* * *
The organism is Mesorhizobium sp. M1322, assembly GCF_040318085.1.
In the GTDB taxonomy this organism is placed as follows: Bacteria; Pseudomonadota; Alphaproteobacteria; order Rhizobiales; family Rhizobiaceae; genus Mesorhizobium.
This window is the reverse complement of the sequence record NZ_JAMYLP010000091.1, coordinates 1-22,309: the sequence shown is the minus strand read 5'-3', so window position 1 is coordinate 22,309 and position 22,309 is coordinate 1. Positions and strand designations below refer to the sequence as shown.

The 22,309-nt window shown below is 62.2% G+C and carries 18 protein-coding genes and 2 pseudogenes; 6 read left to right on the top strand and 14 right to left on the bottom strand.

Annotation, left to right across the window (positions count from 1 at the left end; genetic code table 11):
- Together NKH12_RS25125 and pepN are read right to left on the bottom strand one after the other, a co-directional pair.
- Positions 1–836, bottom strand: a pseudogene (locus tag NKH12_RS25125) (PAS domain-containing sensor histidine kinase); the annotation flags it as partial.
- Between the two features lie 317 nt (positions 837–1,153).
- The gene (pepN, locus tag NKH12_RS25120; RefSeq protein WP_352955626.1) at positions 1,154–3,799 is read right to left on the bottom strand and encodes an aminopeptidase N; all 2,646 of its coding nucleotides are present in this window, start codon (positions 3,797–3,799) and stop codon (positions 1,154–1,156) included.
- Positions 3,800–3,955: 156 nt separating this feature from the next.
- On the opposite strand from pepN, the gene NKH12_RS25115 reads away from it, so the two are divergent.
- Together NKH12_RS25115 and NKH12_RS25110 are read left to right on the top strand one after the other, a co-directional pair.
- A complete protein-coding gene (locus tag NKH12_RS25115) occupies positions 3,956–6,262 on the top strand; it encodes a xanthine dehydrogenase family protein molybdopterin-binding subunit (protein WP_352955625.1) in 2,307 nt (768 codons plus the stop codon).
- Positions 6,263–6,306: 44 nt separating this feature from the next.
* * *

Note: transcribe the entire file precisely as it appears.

The organism is Mesorhizobium sp. M1322, assembly GCF_040318085.1.
In the GTDB taxonomy this organism is placed as follows: Bacteria; Pseudomonadota; Alphaproteobacteria; order Rhizobiales; family Rhizobiaceae; genus Mesorhizobium.
This window is the reverse complement of the sequence record NZ_JAMYLP010000091.1, coordinates 1-22,309: the sequence shown is the minus strand read 5'-3', so window position 1 is coordinate 22,309 and position 22,309 is coordinate 1. Positions and strand designations below refer to the sequence as shown.

The 22,309-nt window shown below is 62.2% G+C and carries 18 protein-coding genes and 2 pseudogenes; 6 read left to right on the top strand and 14 right to left on the bottom strand.

Annotation, left to right across the window (positions count from 1 at the left end; genetic code table 11):
- Together NKH12_RS25125 and pepN are read right to left on the bottom strand one after the other, a co-directional pair.
- Positions 1–836, bottom strand: a pseudogene (locus tag NKH12_RS25125) (PAS domain-containing sensor histidine kinase); the annotation flags it as partial.
- Between the two features lie 317 nt (positions 837–1,153).
- The gene (pepN, locus tag NKH12_RS25120; RefSeq protein WP_352955626.1) at positions 1,154–3,799 is read right to left on the bottom strand and encodes an aminopeptidase N; all 2,646 of its coding nucleotides are present in this window, start codon (positions 3,797–3,799) and stop codon (positions 1,154–1,156) included.
- Positions 3,800–3,955: 156 nt separating this feature from the next.
- On the opposite strand from pepN, the gene NKH12_RS25115 reads away from it, so the two are divergent.
- Together NKH12_RS25115 and NKH12_RS25110 are read left to right on the top strand one after the other, a co-directional pair.
- A complete protein-coding gene (locus tag NKH12_RS25115) occupies positions 3,956–6,262 on the top strand; it encodes a xanthine dehydrogenase family protein molybdopterin-binding subunit (protein WP_352955625.1) in 2,307 nt (768 codons plus the stop codon).
- Positions 6,263–6,306: 44 nt separating this feature from the next.